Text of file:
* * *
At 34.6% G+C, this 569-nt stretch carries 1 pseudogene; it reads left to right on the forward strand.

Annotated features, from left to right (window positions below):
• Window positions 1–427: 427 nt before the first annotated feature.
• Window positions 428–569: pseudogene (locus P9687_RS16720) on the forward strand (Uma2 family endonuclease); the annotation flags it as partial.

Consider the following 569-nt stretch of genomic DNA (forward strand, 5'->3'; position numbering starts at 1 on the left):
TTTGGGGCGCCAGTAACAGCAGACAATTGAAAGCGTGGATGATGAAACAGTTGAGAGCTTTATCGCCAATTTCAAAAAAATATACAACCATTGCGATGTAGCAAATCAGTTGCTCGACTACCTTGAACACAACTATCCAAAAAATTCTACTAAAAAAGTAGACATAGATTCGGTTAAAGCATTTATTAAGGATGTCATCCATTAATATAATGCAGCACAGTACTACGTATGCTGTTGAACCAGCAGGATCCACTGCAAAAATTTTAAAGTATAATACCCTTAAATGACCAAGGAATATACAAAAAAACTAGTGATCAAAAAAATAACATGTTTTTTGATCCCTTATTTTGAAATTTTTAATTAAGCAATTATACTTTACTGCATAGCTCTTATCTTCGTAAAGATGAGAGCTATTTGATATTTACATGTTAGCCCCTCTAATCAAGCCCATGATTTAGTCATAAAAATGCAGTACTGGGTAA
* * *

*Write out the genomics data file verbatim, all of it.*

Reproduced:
At 34.6% G+C, this 569-nt stretch carries 1 pseudogene; it reads left to right on the forward strand.

Annotated features, from left to right (window positions below):
• Window positions 1–427: 427 nt before the first annotated feature.
• Window positions 428–569: pseudogene (locus P9687_RS16720) on the forward strand (Uma2 family endonuclease); the annotation flags it as partial.

Consider the following 569-nt stretch of genomic DNA (forward strand, 5'->3'; position numbering starts at 1 on the left):
TTTGGGGCGCCAGTAACAGCAGACAATTGAAAGCGTGGATGATGAAACAGTTGAGAGCTTTATCGCCAATTTCAAAAAAATATACAACCATTGCGATGTAGCAAATCAGTTGCTCGACTACCTTGAACACAACTATCCAAAAAATTCTACTAAAAAAGTAGACATAGATTCGGTTAAAGCATTTATTAAGGATGTCATCCATTAATATAATGCAGCACAGTACTACGTATGCTGTTGAACCAGCAGGATCCACTGCAAAAATTTTAAAGTATAATACCCTTAAATGACCAAGGAATATACAAAAAAACTAGTGATCAAAAAAATAACATGTTTTTTGATCCCTTATTTTGAAATTTTTAATTAAGCAATTATACTTTACTGCATAGCTCTTATCTTCGTAAAGATGAGAGCTATTTGATATTTACATGTTAGCCCCTCTAATCAAGCCCATGATTTAGTCATAAAAATGCAGTACTGGGTAA